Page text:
(Un)Signifying Ethnicity in Republican China: State-Sponsored Ethnographic Photographs from the 1930s and 1940s
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Ethnicity has been of critical importance to China’s frontier security since early imperial times, and it is one of the defining issues in the formation of China’s nation-state in the twentieth century. The ruling house of the last imperial dynasty Qing (1644–1911) hailed from the Manchu tribe and managed an unprecedented multiethnic empire that not only governed the majority Han population and but also reached far into the heartland of Central Asia. The collapse of the Qing Empire in the early twentieth century was first fueled by a virulent anti-Manchu nationalism centering on the country’s majority Han population. This was demonstrated in Sun Yat-sen’s goals for the Revolutionary Alliance (Tongmenghui) in 1904: to expel the Tartar barbarians and to restore China. (this should not be a separate paragraph) Such an exclusionary vision of “China” soon raised geostrategically awkward questions about the position of ethnic minorities in the future polity and in particular the vast territories they occupied within the Qing, which were already targets of various foreign powers in their own imperial projects. In correction of this divisive potential, the new Republic, founded in 1912, soon proclaimed the principle of “five ethnicities under one union” (wuzu gonghe), which covered five commonly recognized ethnic groups: Han, Manchus, Mongols, Tibetans, and Muslims. The national five-bar flag, with “red for the Han, yellow for the Manchurian, blue for the Mongolian, white for the Tibetan, and black for the Moslem community of China,” became a symbol of this new principle.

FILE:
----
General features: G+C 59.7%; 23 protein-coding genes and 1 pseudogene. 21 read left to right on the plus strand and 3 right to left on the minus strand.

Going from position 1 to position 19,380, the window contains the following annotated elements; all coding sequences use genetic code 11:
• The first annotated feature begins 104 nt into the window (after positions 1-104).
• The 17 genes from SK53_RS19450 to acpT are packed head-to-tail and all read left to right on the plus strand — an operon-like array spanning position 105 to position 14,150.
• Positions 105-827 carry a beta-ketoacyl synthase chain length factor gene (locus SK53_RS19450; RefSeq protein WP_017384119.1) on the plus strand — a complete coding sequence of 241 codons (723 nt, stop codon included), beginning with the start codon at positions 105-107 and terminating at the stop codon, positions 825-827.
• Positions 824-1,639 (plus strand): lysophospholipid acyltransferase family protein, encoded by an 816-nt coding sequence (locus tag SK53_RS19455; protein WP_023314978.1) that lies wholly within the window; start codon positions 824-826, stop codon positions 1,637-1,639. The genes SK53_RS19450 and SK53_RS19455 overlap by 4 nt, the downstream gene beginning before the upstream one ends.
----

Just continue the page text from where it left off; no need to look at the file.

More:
The magic number five in the political semiology of the early Republic reflected more a customary enumeration of some of the better-known ethnic groups in China than an accurate counting of them. As the nascent Republic deepened its state-building efforts despite the ongoing political instabilities, ethnographic expeditions to remote areas led by professionally trained scholars became a conduit through which the Chinese state got to know its hitherto unfamiliar subjects on the various ethnic frontiers. (this should not be a separate paragraph) This was particularly so after the Chinese Nationalist Party (GMD) came to power in the late 1920s. The Academia Sinica, the GMD state’s reigning national research institute, and particularly its Institute of History and Philology (IHP) starting in the late 1920s sponsored some of the earliest modern ethnographic expeditions by Chinese themselves. The GMD government’s retreat to China’s ethnically complex southwestern hinterland during the Sino-Japanese War (1937–45) did not really disrupt the ongoing state-sponsored ethnographic research; in fact, to some extent it even strengthened. Not only did the IHP scholars continue to study ethnic minorities in southwest China during wartime, but in the early 1940s the Ministry of Education also sponsored the Northwest Art and Relics Research Team (xibei yishu wenwu kaochatuan) to expand such ethnographic research into another ethnically diverse region.
Despite the apparent significance of the GMD state’s various ethnographic projects in the historical formation of China’s modern nation-state over the twentieth century, they have curiously evaded systematic attention in the English-language scholarship. So far studies on the history of modern ethnology as a field of knowledge in China have touched on the important roles of foreign missionaries, explorers, and scholars (roles not mutually exclusive) between the late Qing and the Republican period. The massive ethnic-classification (minzu shibie) project carried out by the People’s Republic of China (PRC) in the 1950s is also the subject of one monograph. Yet except for one book chapter on the ethnographic photographer Zhuang Xueben (1909–1984), there has been almost no research on how Chinese themselves, encouraged by a state that was built upon the platform of Chinese nationalism, studied and understood their ethnic compatriots during a politically volatile period. Their invocation of ethnicity, as this paper will demonstrate, had an immense impact on the later understandings of the same concept in the PRC even today, despite the GMD state’s withdrawal to Taiwan in 1949. In a comparative vein, the GMD state’s sponsorship of various ethnographic expeditions echoes the centrality of kindred disciplines such as anthropology and ethnology in different state-formation projects. How Chinese intellectuals charged with documenting the ethnic contours of their own nation-state represented those who were supposed to be Chinese but not quite enriches the scholarly understanding of the power dynamics in ethnographic encounters, which is otherwise based mainly on Western scholarship about indigenous peoples in colonial settings.